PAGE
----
Premiere: Lola Coca – ‘GQ’

A slice of ska-inflected pop sass...

Lola Coca references ‘90s hip-hop, her dad’s ska records and (whisper it) Lily Allen on latest single GQ. And the Shoreditch-based former model has rather a lot to say for herself…

The song is about shallow guys who work in the City.

They approach me because they want a bit of East End grit on their night out. They’re so confident about their salary, banging on about this one wild night they had with (x) celebrity. Come off it. 

I don’t have beef with GQ magazine.

But it prescribes advice to that sort of guy. Wear this, lose weight, tone muscle. Whatever. I like people who know themselves. 

I don’t take myself too seriously

I enjoy being able to say serious things, and I enjoy puns. 

Lily Allen isn’t my favourite comparison

I definitely heard her music growing up, but I was more influenced by ‘90s hip-hop and my dad’s ska collection.

Hipsterism is weird

I was in Istanbul recently, and they have a hipster quarter. Hipster places are the same wherever you go; a global community, united in it’s love for avocado on toast.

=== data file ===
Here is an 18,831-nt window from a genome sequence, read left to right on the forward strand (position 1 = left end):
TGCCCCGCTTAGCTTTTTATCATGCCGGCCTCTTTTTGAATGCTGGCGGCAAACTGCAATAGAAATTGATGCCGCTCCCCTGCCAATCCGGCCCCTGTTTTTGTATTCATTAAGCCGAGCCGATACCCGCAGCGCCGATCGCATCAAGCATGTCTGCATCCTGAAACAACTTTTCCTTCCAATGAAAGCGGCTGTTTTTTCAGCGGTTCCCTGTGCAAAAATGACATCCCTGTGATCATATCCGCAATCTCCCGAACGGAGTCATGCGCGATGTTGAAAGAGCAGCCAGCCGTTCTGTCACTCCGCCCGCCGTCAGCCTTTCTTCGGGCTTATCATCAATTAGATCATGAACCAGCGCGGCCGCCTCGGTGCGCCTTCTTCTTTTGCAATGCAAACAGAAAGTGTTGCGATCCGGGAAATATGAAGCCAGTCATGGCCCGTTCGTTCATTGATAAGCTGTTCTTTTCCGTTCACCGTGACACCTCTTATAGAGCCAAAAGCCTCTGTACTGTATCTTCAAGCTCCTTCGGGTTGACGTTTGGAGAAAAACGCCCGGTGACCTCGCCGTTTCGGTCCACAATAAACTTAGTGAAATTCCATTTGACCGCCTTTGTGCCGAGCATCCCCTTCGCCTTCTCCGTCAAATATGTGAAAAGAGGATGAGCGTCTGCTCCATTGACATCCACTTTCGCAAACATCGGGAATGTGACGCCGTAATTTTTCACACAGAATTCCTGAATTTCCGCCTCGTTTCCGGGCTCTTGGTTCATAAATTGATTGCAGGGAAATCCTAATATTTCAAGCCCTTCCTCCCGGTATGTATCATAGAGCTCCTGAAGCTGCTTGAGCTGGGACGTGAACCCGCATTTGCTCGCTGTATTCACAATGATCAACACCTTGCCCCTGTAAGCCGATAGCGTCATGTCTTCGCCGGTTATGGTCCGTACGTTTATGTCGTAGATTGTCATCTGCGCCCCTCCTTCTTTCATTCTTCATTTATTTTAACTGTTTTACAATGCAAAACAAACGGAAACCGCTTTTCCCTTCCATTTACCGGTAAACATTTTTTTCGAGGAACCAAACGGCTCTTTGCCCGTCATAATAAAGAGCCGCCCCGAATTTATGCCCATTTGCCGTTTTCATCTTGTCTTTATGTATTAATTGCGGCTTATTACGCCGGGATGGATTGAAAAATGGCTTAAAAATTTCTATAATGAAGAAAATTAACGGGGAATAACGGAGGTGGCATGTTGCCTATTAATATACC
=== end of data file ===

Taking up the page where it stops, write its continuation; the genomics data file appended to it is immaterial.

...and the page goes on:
I don’t miss modelling

I always knew I wanted to do music. I imagine it’s how an artist who has toiled for years would feel about their sandwich-making job.

Every single day somebody sings a ‘Lola’ song at me

The Kinks’ Lola is about a drag queen, and I have a fairly androgynous look, so that’s a bit of a sore point. I really identify with the Manilow song though [‘her name was Lola / she was a showgirl…’]

Listen to 'GQ' now exclusive to Clash:

Words: Andy Hill

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